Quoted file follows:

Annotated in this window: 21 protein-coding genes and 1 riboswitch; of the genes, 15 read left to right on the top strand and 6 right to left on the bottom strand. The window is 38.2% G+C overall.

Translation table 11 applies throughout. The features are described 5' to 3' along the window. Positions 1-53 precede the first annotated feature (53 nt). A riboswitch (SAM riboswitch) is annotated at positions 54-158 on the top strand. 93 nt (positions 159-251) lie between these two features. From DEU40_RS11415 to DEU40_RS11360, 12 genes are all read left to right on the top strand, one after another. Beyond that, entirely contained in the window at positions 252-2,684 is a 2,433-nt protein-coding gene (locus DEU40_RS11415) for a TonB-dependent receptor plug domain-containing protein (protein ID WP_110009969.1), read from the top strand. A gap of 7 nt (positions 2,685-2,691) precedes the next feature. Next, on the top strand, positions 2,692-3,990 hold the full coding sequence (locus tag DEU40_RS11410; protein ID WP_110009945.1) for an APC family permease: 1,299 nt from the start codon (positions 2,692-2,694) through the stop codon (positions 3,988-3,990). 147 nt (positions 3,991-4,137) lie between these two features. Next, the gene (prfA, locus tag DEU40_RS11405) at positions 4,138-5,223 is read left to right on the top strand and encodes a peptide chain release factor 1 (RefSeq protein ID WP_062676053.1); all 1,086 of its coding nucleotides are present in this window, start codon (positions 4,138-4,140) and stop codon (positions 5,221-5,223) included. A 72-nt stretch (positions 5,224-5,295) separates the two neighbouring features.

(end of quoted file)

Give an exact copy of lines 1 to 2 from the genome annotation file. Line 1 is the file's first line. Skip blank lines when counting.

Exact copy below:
Annotated in this window: 21 protein-coding genes and 1 riboswitch; of the genes, 15 read left to right on the top strand and 6 right to left on the bottom strand. The window is 38.2% G+C overall.

Translation table 11 applies throughout. The features are described 5' to 3' along the window. Positions 1-53 precede the first annotated feature (53 nt). A riboswitch (SAM riboswitch) is annotated at positions 54-158 on the top strand. 93 nt (positions 159-251) lie between these two features. From DEU40_RS11415 to DEU40_RS11360, 12 genes are all read left to right on the top strand, one after another. Beyond that, entirely contained in the window at positions 252-2,684 is a 2,433-nt protein-coding gene (locus DEU40_RS11415) for a TonB-dependent receptor plug domain-containing protein (protein ID WP_110009969.1), read from the top strand. A gap of 7 nt (positions 2,685-2,691) precedes the next feature. Next, on the top strand, positions 2,692-3,990 hold the full coding sequence (locus tag DEU40_RS11410; protein ID WP_110009945.1) for an APC family permease: 1,299 nt from the start codon (positions 2,692-2,694) through the stop codon (positions 3,988-3,990). 147 nt (positions 3,991-4,137) lie between these two features. Next, the gene (prfA, locus tag DEU40_RS11405) at positions 4,138-5,223 is read left to right on the top strand and encodes a peptide chain release factor 1 (RefSeq protein ID WP_062676053.1); all 1,086 of its coding nucleotides are present in this window, start codon (positions 4,138-4,140) and stop codon (positions 5,221-5,223) included. A 72-nt stretch (positions 5,224-5,295) separates the two neighbouring features.